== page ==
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He's a student leader who wants to mentor other kids

Danny Rodriguez helps his family with their business while excelling at school. He will be teaching other children at camp this summer how to succeed.

July 03, 2009|Juliette Funes

At age 6, Danny Rodriguez was waking up at 5 a.m. every weekend with his family to sell flowers at farmers markets throughout Oxnard and help other farmers sell their food.

Now 13, he continues to help his field worker parents run the small business, which garners little income because of diminishing sales.

"There are days when there's enough, and there are days when there aren't," his mother, Lilia, said. "But we have to keep fighting."

Danny, however, doesn't mind helping if it means staying out of his gang-plagued neighborhood and maintaining his family's well-being.

"I know it's hard to get money, especially in these times right now," he said. "We haven't been struggling terribly, but I hope that part of that reason is that I helped them."

A migrant with little education, Lilia hopes Danny will "go to school and prepare himself and not work in the fields like us," she said.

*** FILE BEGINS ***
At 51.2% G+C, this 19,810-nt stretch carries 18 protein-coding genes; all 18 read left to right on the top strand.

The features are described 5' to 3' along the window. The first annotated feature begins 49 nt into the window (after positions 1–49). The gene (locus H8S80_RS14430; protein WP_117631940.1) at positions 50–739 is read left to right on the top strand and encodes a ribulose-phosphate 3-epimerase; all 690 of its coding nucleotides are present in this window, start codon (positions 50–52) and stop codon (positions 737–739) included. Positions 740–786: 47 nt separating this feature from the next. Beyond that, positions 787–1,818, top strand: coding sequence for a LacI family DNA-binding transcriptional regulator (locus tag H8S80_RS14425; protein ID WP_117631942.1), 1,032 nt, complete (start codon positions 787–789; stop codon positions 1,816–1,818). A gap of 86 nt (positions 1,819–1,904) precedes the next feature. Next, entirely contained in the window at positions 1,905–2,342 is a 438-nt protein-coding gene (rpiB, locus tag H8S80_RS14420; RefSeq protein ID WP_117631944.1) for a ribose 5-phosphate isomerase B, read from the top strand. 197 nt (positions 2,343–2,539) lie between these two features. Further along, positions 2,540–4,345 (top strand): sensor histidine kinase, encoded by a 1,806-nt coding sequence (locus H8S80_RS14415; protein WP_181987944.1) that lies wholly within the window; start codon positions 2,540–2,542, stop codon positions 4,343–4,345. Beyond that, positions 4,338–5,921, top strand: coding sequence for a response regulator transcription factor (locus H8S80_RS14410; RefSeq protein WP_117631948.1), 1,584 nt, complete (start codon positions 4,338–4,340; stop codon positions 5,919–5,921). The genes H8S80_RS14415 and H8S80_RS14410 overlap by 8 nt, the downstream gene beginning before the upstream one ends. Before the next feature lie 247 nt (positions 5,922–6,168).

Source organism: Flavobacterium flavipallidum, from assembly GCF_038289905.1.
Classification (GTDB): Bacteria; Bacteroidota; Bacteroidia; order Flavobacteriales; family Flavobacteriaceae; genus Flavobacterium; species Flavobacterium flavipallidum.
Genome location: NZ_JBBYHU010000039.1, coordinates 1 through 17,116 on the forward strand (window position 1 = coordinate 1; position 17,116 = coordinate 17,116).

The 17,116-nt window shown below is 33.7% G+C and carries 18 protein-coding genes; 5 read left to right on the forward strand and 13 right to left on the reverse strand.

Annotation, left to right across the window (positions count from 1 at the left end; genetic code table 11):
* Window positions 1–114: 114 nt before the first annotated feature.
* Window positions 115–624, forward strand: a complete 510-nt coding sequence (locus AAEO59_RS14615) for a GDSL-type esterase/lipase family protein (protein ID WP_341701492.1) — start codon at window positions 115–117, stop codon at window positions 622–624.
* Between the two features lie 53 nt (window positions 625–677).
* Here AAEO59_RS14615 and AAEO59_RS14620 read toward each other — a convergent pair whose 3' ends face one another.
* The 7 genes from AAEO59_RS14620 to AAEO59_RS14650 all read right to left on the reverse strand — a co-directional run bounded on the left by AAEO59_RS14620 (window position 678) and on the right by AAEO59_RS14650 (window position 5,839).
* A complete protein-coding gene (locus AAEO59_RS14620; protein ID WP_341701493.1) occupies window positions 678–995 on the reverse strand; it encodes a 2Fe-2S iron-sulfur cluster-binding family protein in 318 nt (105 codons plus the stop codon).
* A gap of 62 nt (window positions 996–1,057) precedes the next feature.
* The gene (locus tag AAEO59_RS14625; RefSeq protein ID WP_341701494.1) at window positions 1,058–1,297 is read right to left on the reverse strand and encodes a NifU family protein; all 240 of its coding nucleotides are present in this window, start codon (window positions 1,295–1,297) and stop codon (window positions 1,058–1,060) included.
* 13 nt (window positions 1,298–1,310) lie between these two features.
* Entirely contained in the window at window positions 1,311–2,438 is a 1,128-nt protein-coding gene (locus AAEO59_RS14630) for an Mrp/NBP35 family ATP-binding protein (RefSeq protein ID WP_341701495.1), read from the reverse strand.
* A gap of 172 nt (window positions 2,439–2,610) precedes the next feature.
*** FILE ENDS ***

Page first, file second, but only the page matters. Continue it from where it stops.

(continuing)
Danny has maintained a 4.0 grade point average, was valedictorian of his eighth-grade graduating class and is the youngest president of the Future Leaders of America Master Achievers, a leadership training organization for Latino youth based in Ventura County.

The teen first went to the organization's Leadership Camp at Mile High Pines in the San Bernardino Mountains last summer. Instead of being recreational, the camp is a workshop with a variety of presentations on public speaking skills, college admission requirements and understanding the importance of education, said Paola Reyes, development coordinator of the Future Leaders of America.

"The purpose to all this is to help him become a leader, graduate high school and go to college," she said. "All of this makes them aware of what's going on outside and makes them wonder what they want to do when they graduate."

Eager to develop his skills, Danny is one of 30 kids returning this summer to volunteer for the camp's administrative team. He will be a mentor to 90 campers ages 13 to 17.

"I want to go again because I know this program helps people, and it'd be pretty cool to know I'm helping someone," Danny said.

With $1.8 million raised last year by the Los Angeles Times Summer Camp Campaign, about 8,000 children will go to camp in Southern California this summer.

The Summer Camp Campaign is part of the Los Angeles Times Family Fund, a McCormick Foundation fund, which matches all donations at 50 cents on the dollar.

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